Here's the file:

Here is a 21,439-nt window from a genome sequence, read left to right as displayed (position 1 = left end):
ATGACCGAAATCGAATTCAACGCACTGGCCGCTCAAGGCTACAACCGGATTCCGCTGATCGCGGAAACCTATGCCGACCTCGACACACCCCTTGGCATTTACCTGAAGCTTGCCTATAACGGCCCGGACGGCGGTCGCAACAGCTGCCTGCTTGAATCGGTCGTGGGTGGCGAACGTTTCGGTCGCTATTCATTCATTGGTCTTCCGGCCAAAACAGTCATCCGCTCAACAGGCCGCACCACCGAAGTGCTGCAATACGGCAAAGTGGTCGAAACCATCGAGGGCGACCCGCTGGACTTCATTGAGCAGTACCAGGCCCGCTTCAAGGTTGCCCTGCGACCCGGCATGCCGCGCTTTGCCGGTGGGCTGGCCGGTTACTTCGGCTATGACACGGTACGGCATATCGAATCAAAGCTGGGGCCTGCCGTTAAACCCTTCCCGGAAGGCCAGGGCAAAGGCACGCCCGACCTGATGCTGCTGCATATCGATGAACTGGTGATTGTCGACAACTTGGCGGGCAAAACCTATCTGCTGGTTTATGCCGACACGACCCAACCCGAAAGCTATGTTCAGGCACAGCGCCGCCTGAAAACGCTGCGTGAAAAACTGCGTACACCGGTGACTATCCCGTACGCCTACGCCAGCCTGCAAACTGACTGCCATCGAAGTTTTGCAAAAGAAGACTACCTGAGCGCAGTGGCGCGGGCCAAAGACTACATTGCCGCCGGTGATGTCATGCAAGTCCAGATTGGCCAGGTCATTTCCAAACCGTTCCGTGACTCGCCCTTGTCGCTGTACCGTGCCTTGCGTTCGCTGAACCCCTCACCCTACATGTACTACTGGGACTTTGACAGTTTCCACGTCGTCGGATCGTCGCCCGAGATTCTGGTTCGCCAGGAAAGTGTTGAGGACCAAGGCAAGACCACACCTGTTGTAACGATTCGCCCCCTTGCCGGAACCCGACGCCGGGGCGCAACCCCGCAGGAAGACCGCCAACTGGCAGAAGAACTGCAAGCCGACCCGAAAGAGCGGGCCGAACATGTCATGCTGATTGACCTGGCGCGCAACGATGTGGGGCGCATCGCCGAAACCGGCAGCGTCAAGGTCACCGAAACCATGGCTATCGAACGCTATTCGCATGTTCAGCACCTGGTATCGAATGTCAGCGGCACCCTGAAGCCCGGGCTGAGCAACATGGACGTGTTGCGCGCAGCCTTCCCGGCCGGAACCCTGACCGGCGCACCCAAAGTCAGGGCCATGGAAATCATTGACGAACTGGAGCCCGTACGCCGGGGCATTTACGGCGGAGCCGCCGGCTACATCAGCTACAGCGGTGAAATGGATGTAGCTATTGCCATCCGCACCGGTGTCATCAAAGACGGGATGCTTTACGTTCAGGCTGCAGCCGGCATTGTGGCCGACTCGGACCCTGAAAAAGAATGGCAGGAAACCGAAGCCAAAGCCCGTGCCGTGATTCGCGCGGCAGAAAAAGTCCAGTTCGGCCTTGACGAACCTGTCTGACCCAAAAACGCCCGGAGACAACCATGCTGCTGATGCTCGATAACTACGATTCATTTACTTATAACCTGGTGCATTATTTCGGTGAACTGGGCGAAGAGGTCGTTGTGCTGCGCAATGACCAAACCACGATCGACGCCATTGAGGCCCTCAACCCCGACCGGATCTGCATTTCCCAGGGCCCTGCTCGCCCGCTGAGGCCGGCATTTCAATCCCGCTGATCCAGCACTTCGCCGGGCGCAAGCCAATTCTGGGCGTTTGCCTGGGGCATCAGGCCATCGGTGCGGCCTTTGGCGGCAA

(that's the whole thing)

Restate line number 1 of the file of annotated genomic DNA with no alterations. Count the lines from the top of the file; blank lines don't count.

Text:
Here is a 21,439-nt window from a genome sequence, read left to right as displayed (position 1 = left end):